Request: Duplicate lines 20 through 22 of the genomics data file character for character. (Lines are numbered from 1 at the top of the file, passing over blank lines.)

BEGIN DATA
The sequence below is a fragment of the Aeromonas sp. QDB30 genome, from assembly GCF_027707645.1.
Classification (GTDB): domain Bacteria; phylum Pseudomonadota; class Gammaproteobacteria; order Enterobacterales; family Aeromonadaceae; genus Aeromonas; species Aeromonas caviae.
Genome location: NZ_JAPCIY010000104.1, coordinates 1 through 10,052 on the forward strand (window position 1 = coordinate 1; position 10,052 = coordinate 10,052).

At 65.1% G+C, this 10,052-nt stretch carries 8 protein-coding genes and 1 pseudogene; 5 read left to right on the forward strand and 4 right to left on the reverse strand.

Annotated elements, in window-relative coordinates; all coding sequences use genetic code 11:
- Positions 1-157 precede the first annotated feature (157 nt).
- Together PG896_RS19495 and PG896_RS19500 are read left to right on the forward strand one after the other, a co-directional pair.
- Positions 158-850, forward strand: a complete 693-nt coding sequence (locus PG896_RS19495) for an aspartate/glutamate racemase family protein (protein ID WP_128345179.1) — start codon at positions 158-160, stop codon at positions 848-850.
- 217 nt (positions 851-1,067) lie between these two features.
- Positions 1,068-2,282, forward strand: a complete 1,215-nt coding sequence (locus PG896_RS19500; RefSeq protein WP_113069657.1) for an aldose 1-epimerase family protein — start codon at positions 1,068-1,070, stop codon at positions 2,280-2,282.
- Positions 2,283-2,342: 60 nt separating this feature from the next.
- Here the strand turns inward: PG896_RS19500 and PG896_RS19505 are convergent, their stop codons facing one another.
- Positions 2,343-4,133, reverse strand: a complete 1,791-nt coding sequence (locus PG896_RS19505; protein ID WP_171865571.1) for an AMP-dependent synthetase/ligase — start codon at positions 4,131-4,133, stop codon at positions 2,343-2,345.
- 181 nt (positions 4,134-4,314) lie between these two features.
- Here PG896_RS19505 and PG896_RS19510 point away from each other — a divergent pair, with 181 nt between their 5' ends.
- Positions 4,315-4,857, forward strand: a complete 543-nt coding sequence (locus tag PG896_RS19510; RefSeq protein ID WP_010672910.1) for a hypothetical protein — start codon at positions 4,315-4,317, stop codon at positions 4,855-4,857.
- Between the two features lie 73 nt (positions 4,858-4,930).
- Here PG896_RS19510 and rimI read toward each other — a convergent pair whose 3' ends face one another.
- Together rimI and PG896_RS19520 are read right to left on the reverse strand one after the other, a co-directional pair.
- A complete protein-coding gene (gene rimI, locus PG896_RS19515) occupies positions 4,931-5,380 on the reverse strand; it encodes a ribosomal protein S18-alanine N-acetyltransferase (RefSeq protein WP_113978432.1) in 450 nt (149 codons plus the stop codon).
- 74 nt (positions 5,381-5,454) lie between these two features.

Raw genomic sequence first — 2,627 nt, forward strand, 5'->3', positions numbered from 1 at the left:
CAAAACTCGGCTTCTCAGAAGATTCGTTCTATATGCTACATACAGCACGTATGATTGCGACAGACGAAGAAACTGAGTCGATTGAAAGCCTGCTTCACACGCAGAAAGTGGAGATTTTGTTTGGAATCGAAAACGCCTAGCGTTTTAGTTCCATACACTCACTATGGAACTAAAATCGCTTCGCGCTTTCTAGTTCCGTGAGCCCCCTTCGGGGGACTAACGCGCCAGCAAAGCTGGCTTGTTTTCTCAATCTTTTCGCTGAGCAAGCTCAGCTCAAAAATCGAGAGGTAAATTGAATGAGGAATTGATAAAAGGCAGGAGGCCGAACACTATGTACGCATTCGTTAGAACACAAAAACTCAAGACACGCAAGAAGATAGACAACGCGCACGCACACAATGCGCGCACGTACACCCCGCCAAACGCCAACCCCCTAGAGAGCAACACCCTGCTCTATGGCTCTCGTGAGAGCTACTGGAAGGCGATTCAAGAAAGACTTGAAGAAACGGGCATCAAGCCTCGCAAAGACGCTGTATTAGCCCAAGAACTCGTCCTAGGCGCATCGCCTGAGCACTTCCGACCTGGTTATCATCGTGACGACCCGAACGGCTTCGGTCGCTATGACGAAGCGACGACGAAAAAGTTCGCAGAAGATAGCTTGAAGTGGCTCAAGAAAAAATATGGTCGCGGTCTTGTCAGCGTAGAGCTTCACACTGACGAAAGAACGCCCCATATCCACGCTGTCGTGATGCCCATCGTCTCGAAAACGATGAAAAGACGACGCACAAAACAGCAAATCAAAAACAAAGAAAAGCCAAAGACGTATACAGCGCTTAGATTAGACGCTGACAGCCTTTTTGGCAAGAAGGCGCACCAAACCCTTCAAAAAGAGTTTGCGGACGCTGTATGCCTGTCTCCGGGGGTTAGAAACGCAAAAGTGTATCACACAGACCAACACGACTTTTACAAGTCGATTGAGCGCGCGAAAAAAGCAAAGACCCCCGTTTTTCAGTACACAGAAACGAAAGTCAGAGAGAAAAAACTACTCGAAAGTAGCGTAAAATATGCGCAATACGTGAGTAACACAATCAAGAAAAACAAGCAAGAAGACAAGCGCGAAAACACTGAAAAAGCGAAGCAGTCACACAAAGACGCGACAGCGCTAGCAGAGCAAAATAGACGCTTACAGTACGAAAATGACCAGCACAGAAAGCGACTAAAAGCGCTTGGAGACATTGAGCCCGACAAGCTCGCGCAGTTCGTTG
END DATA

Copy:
- A complete protein-coding gene (gene rimI, locus PG896_RS19515) occupies positions 4,931-5,380 on the reverse strand; it encodes a ribosomal protein S18-alanine N-acetyltransferase (RefSeq protein WP_113978432.1) in 450 nt (149 codons plus the stop codon).
- 74 nt (positions 5,381-5,454) lie between these two features.

Raw genomic sequence first — 2,627 nt, forward strand, 5'->3', positions numbered from 1 at the left: